Sheriff’s deputy Alan Strickland claims that he suffered injuries “which caused and continue to cause great mental, physical, emotional and psychological pain and suffering” after a shoving match with the Raptors executive that was partially captured on video after Game 6 of the NBA Finals in Oakland, California.
It happened on June 13, after Toronto won its first NBA championship against the Golden State Warriors, when Ujiri tried to get onto the court to join his team in the celebration and Strickland stopped him because he didn’t provide the proper credentials.
Prosecutors decided in October not to press criminal charges against Ujiri, who calls the lawsuit “malicious.”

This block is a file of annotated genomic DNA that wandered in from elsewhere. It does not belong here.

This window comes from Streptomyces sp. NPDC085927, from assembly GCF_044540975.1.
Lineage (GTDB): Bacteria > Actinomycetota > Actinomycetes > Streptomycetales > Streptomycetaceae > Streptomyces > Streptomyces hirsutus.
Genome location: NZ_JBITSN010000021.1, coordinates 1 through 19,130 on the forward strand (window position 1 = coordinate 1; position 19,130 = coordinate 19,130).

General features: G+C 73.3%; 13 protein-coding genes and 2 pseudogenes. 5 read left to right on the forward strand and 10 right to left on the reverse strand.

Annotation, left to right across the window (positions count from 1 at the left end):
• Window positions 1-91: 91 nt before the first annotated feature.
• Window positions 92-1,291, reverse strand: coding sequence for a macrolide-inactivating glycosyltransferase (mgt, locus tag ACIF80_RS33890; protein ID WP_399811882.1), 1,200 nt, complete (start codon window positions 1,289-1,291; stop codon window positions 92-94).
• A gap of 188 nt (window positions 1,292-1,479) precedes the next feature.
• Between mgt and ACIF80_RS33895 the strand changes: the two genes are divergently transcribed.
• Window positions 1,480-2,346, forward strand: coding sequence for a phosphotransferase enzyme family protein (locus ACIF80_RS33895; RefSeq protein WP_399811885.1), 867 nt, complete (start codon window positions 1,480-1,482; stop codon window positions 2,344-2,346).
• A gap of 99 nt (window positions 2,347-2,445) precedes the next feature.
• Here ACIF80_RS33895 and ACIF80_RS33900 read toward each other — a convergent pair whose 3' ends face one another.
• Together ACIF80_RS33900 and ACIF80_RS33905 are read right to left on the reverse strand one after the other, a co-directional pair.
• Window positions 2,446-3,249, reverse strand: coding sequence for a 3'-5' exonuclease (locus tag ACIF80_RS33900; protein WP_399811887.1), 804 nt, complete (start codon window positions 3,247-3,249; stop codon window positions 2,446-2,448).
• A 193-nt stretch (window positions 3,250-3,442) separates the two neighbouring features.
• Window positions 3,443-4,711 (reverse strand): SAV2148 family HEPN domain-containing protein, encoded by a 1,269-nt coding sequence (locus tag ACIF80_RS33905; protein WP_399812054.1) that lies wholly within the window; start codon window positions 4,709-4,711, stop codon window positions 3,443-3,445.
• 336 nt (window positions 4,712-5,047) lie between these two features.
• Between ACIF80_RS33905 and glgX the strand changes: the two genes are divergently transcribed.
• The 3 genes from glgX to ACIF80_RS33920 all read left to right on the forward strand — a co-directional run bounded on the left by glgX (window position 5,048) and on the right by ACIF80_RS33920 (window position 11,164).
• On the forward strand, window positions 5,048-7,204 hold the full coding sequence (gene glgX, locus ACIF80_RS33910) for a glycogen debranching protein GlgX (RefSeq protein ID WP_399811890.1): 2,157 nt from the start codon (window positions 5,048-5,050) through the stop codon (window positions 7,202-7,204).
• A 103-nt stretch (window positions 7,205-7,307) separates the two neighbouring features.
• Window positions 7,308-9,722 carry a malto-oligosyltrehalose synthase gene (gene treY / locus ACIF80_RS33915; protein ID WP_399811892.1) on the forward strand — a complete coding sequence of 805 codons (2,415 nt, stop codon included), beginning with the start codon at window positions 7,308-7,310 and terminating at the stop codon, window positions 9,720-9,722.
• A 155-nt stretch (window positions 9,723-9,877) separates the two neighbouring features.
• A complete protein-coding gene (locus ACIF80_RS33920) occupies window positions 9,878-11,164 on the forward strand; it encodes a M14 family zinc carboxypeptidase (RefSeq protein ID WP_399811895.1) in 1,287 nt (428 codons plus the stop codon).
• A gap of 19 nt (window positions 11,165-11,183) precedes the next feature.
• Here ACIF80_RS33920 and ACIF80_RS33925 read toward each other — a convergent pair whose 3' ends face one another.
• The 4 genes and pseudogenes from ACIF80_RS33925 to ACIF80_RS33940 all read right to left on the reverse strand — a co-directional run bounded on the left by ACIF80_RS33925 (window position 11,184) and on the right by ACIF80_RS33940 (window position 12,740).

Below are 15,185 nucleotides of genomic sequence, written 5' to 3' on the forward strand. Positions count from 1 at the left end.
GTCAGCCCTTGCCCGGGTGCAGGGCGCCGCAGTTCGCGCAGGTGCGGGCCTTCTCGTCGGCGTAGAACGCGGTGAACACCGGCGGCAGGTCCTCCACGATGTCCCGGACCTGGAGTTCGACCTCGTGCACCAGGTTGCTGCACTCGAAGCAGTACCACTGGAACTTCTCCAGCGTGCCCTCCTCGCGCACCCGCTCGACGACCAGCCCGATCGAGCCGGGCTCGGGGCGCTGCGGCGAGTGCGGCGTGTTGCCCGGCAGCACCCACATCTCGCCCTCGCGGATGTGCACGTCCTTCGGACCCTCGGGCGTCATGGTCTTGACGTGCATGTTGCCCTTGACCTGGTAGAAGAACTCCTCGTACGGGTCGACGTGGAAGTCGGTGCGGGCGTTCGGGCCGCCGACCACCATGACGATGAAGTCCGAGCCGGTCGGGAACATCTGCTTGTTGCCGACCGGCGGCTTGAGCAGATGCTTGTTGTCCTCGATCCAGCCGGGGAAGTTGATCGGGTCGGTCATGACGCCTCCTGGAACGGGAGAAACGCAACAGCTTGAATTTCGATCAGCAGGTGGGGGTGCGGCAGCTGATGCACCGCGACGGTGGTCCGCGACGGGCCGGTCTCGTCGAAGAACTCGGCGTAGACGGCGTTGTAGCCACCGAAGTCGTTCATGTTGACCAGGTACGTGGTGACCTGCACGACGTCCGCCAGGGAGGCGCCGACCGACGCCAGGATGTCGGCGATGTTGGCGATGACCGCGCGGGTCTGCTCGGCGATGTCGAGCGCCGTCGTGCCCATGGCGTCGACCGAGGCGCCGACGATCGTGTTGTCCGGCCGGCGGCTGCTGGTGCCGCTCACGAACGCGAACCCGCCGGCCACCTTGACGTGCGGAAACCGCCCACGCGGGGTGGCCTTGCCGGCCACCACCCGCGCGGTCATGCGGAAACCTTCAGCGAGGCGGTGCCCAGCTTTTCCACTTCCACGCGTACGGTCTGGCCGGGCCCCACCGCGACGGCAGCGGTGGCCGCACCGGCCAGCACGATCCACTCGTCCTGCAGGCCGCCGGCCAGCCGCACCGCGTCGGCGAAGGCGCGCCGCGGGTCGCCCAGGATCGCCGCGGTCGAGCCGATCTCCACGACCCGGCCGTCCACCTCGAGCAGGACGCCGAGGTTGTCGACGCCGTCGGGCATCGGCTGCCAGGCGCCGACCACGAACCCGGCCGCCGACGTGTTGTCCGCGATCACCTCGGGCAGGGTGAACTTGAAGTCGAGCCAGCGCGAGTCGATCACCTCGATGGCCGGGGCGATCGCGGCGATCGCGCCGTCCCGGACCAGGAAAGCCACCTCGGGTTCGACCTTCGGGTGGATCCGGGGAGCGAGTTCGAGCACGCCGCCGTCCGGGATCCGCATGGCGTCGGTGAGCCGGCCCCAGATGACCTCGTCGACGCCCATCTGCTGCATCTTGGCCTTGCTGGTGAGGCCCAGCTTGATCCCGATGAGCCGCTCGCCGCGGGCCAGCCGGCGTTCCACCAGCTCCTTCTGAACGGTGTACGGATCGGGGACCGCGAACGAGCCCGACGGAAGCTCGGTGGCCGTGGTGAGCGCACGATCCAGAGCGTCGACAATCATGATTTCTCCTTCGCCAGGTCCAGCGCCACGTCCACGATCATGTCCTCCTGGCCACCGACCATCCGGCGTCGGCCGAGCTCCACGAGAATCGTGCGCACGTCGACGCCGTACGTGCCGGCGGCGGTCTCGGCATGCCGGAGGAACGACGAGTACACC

Ujiri, whose team’s franchise record 15-game winning streak ended Wednesday night with a 101-91 loss in Brooklyn, can also claim mental, physical, emotional and psychological pain and suffering since he wasn’t allowed to celebrate with his team.
“To me, it’s incredible that things play out like that. I think something incredible was taken away from me and I will never forget it,” said Ujiri while visiting Dakar, Senegal this week.
In my opinion, what we have here is a police officer who has a bruised ego, if anything, and wants his side of the story to come with some kind of validation.
If the legal system does its job, Ujiri shouldn’t have to fork over a dime.